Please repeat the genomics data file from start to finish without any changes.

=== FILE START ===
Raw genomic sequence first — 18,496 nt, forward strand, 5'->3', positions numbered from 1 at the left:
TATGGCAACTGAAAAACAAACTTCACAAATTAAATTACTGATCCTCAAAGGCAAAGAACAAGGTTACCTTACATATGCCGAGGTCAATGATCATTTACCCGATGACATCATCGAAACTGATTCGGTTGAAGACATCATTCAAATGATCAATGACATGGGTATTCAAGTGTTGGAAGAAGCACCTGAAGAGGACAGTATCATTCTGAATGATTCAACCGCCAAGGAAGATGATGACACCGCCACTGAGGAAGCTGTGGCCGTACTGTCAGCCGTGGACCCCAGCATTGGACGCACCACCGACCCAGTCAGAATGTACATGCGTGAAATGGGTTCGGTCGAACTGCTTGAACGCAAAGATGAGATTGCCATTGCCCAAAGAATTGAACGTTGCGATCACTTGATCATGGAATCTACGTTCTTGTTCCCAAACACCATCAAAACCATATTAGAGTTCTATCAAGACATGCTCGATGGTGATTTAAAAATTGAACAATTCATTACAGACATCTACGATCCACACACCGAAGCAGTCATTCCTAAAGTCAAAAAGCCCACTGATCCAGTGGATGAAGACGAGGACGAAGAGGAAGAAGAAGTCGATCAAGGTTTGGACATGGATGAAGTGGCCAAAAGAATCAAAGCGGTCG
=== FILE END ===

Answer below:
Raw genomic sequence first — 18,496 nt, forward strand, 5'->3', positions numbered from 1 at the left:
TATGGCAACTGAAAAACAAACTTCACAAATTAAATTACTGATCCTCAAAGGCAAAGAACAAGGTTACCTTACATATGCCGAGGTCAATGATCATTTACCCGATGACATCATCGAAACTGATTCGGTTGAAGACATCATTCAAATGATCAATGACATGGGTATTCAAGTGTTGGAAGAAGCACCTGAAGAGGACAGTATCATTCTGAATGATTCAACCGCCAAGGAAGATGATGACACCGCCACTGAGGAAGCTGTGGCCGTACTGTCAGCCGTGGACCCCAGCATTGGACGCACCACCGACCCAGTCAGAATGTACATGCGTGAAATGGGTTCGGTCGAACTGCTTGAACGCAAAGATGAGATTGCCATTGCCCAAAGAATTGAACGTTGCGATCACTTGATCATGGAATCTACGTTCTTGTTCCCAAACACCATCAAAACCATATTAGAGTTCTATCAAGACATGCTCGATGGTGATTTAAAAATTGAACAATTCATTACAGACATCTACGATCCACACACCGAAGCAGTCATTCCTAAAGTCAAAAAGCCCACTGATCCAGTGGATGAAGACGAGGACGAAGAGGAAGAAGAAGTCGATCAAGGTTTGGACATGGATGAAGTGGCCAAAAGAATCAAAGCGGTCG